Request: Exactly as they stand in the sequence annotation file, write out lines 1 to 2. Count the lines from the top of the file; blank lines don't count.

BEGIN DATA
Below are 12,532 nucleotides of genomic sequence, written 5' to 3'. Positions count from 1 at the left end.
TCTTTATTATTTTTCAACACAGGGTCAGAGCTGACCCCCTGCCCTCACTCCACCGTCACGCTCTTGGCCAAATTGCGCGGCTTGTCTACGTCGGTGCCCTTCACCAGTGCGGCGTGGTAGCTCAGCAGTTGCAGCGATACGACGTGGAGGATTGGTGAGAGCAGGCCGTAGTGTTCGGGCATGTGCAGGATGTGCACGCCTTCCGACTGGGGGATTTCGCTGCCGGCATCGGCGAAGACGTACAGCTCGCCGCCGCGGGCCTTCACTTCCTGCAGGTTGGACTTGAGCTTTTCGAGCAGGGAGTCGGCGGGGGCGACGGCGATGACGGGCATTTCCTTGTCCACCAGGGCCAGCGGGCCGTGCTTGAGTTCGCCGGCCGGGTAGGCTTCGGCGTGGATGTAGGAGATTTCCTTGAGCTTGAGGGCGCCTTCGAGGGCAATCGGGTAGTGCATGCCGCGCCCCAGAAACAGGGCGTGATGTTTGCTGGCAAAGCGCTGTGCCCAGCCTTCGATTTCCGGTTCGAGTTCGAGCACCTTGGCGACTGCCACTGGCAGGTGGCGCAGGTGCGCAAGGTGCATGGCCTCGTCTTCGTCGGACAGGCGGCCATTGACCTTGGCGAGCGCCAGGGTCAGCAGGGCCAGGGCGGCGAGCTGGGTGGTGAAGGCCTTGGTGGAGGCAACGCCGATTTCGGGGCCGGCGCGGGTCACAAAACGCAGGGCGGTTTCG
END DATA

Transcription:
Below are 12,532 nucleotides of genomic sequence, written 5' to 3'. Positions count from 1 at the left end.
TCTTTATTATTTTTCAACACAGGGTCAGAGCTGACCCCCTGCCCTCACTCCACCGTCACGCTCTTGGCCAAATTGCGCGGCTTGTCTACGTCGGTGCCCTTCACCAGTGCGGCGTGGTAGCTCAGCAGTTGCAGCGATACGACGTGGAGGATTGGTGAGAGCAGGCCGTAGTGTTCGGGCATGTGCAGGATGTGCACGCCTTCCGACTGGGGGATTTCGCTGCCGGCATCGGCGAAGACGTACAGCTCGCCGCCGCGGGCCTTCACTTCCTGCAGGTTGGACTTGAGCTTTTCGAGCAGGGAGTCGGCGGGGGCGACGGCGATGACGGGCATTTCCTTGTCCACCAGGGCCAGCGGGCCGTGCTTGAGTTCGCCGGCCGGGTAGGCTTCGGCGTGGATGTAGGAGATTTCCTTGAGCTTGAGGGCGCCTTCGAGGGCAATCGGGTAGTGCATGCCGCGCCCCAGAAACAGGGCGTGATGTTTGCTGGCAAAGCGCTGTGCCCAGCCTTCGATTTCCGGTTCGAGTTCGAGCACCTTGGCGACTGCCACTGGCAGGTGGCGCAGGTGCGCAAGGTGCATGGCCTCGTCTTCGTCGGACAGGCGGCCATTGACCTTGGCGAGCGCCAGGGTCAGCAGGGCCAGGGCGGCGAGCTGGGTGGTGAAGGCCTTGGTGGAGGCAACGCCGATTTCGGGGCCGGCGCGGGTCACAAAACGCAGGGCGGTTTCG